The “new” smell

Currently I am finishing reading the book Dependency Injection in .NET from Mark Seemann. The really good thing about this book is, that it assigns names to DI patterns as well as anti-patterns. My own reflection on the topics covered in the book brought up a simple (maybe provoking) thesis:

Occurrences of the new operator most likely have a smell.

Everytime I “new” up an instance I create a very strong dependency upon a concrete implementation. Although this is common knowledge and nothing special in itself, it is practiced day by day – producing tightly coupled code. This is why I consider occurrences of the new operator a code smell.

Dependency injection is a well established technique that helps producing loosely coupled code. Since DI and IoC are (imho) advanced concepts, differently skilled developers (which you almost always find in a team) may or may not be familiar with those concepts. So what I was looking for is a rule-of-thumb that supports the ultimate goal of getting a team of developers with very different skills write loosely coupled code (and maybe not even recognizing it at first).
I am almost sure I found this rule, because it is so damn simple:

Do not use the new operator.

The best thing about this rule is that I can make my static code analysis recognize and find it. Having set up a CI server performing static code analysis for me, the only work left is analyzing the findings.
I can then discuss the findings in peer reviews, refine my rules when using the “new” operator is indeed a good thing and start collecting statistical data on problem “hot spots” which I can use to find and develop skill improvement strategies (e.g. trainings).
But one of the most important advantages I see when applying this in practice is the boost in communication on a fundamental quality criterium of software systems that often enough decides on project success – a loosely coupled modular design.

In conclusion I can say that the rule itself is indeed very restrictive, since there are several situations where using the new operator is perfectly legal, but starting off with this simple rule will all by itself motivate group discussion and contribute to a common understanding. And that’s what I had in mind.

I would really appreciate when you leave a comment and describe your perspective. Do you consider occurrences of the new operator a smell as well or do you totally disagree with me? I am really interested in your opinion!

6 thoughts on “The “new” smell

  1. This is surprising. Your project seems to be largely free of DTOs, entities and other kinds of such data structures. I have never come across such a project myself.

    1. Hi tobi,
      thanks for your feedback. You are perfectly right coming up with examples of plain data structures. Indeed there may be cases where creating instances of those in an arbitrary place in your code can be considered harmless (e.g. creating a DateTimeOffset). But regarding DTOs or similar data structures, I would follow a clean and stereotype DI approach and inject abstract factories (using constructor injection) that can create these instances into objects that need to create such instances. As for DTOs I can also imagine that there is some type of mapping involved, maybe using 3rd party libraries like AutoMapper, so often a simple ‘new’ may seem enough at first glance but it does not evolve very well.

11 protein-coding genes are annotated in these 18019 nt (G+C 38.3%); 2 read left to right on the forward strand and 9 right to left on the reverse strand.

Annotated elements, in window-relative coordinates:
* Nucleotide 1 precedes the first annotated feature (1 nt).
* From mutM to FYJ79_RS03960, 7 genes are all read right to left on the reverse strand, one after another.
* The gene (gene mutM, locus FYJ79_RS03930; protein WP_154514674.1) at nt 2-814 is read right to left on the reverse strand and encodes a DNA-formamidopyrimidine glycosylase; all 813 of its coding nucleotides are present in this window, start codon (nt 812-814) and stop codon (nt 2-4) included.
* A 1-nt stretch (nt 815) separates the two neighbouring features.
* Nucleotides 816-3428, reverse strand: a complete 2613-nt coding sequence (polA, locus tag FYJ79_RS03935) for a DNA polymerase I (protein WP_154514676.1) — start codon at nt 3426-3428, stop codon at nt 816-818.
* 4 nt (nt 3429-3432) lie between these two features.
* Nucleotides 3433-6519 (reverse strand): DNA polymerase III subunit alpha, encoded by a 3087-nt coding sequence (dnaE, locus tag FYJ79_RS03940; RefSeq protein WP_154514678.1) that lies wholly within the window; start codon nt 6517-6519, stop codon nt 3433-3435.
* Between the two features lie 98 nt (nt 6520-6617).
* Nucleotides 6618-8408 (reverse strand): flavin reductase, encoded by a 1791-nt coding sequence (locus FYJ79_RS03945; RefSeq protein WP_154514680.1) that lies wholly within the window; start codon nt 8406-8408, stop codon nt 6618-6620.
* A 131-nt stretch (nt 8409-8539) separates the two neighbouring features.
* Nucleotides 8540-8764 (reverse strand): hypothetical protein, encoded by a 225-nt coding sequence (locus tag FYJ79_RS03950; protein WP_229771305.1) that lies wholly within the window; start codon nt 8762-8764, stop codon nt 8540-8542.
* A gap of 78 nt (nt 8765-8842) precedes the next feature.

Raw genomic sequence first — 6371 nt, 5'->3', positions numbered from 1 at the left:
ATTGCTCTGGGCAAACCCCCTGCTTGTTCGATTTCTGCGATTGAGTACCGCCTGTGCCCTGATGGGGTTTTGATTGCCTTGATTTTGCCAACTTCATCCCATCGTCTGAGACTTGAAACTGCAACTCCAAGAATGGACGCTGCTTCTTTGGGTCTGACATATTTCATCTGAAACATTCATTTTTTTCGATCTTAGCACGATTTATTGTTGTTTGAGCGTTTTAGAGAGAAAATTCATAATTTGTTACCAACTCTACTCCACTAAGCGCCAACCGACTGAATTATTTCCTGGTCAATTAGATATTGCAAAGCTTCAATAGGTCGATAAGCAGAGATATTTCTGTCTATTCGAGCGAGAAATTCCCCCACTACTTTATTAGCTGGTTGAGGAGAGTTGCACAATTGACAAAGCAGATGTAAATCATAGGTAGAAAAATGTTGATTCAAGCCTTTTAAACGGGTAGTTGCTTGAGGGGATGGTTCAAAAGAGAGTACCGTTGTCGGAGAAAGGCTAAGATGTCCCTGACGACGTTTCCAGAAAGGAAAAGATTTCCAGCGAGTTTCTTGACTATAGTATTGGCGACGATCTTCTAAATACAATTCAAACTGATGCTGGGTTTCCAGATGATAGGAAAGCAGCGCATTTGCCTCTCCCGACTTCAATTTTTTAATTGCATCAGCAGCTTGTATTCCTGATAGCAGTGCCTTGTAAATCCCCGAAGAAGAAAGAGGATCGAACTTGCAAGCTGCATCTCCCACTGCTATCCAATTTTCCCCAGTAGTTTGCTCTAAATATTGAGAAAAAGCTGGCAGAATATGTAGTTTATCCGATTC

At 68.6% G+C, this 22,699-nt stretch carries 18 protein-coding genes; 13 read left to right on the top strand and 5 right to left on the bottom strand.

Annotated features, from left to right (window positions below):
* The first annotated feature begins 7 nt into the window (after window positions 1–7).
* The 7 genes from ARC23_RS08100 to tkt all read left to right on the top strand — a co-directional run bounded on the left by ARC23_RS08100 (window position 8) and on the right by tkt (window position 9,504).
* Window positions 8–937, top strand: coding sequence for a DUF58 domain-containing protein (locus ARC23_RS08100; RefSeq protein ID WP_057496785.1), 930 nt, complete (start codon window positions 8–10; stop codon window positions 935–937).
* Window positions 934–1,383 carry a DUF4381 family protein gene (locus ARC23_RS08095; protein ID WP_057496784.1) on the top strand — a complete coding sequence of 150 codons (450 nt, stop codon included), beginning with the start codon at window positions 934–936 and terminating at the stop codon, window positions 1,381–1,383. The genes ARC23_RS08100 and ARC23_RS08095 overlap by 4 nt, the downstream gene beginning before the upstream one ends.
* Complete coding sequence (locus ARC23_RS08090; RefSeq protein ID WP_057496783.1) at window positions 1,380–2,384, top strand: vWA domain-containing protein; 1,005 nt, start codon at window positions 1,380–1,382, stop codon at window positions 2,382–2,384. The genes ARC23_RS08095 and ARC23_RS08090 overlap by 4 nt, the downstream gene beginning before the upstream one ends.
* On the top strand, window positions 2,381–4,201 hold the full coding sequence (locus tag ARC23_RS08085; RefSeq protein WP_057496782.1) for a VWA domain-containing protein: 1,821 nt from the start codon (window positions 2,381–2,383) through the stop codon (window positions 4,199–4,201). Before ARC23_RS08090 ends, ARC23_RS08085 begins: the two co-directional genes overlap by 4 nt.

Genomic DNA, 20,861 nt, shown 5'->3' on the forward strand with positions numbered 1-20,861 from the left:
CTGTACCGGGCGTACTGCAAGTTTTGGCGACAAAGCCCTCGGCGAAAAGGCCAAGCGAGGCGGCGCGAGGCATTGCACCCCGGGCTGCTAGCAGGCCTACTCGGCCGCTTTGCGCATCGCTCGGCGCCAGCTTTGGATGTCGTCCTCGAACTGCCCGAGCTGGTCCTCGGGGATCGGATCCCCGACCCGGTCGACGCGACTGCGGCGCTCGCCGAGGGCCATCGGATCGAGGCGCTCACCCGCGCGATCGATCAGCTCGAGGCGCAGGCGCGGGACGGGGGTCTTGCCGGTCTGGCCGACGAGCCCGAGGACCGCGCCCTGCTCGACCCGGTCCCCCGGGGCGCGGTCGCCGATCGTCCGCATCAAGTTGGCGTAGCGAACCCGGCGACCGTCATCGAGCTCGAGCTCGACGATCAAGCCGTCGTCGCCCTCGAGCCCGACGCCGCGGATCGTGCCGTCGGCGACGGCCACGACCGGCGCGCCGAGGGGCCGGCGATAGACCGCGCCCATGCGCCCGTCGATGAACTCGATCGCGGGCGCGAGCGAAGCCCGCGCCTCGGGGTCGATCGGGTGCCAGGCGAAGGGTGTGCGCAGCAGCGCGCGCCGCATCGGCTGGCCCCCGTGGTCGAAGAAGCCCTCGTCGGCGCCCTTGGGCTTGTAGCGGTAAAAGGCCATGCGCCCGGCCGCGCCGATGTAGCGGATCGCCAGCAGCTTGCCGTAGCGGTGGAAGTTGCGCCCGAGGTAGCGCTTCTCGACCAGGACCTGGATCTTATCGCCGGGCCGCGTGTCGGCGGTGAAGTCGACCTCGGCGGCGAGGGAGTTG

2. Florian, I thought of the most simple things like:

    class CreditRating {
    string accountNo;
    CreditRating rating;
    string ratingReason;

    and a service like this:

    interface IRatingService { CreditRating GetRating(…); }

    In this case I’d never forsee the need to use anything other than a plain DTO. No mocking necessary because I can set arbitrary values on the DTO class.

    Different example: dataContext.Customers.InsertOnSubmit(new Customer() { … });

    1. Tobi,

      what is happening with our discussion is exactly what I initially wanted to achieve: developers talking about the situations they consider “newing” up an instance perfectly legal. I didn’t say using the new operator is bad in every case (it’s just worth analyzing it), but I started off with a provoking thesis and a (obviously) very restrictive rule for a simple reason: every single new will be discussed. In my opinion, this is a very good strategy to make a team communicate, develop a common understanding and find team conventions related to object creation and lifetime management. If a team doesn’t need that or already has it, my thoughts don’t match well. But in other cases, I believe this can be handy.

  3. Actually, I am surprised to find myself to agree 😉

    Maybe a follow up blog post in a few weeks on how it went would be interesting!

    PS: You can get rid of the “password” on this form. Just add a hidden input called “nickname” and discard any posts which have a non-empty value in it 😉 Always works.

    1. Unfortunately I cannot come up with real life experience in a follow-up post, since my post was not motivated by real life problems. When I see the need to exercise it in a project, I definitely will, but for the moment, I cannot serve with real life experience.
      Nevertheless, I consider posting some additional thoughts on this topic, making it more concrete by providing examples and collecting feedback on them. I believe there is a at least a common sense across many developers concerning this topic. So maybe we can derive a set of less restrictive guidelines.
      Though I believe the “Do not use new” rule with the single exception for using it at the “composition root” will work very well.

Leave a Reply

Your email address will not be published. Required fields are marked *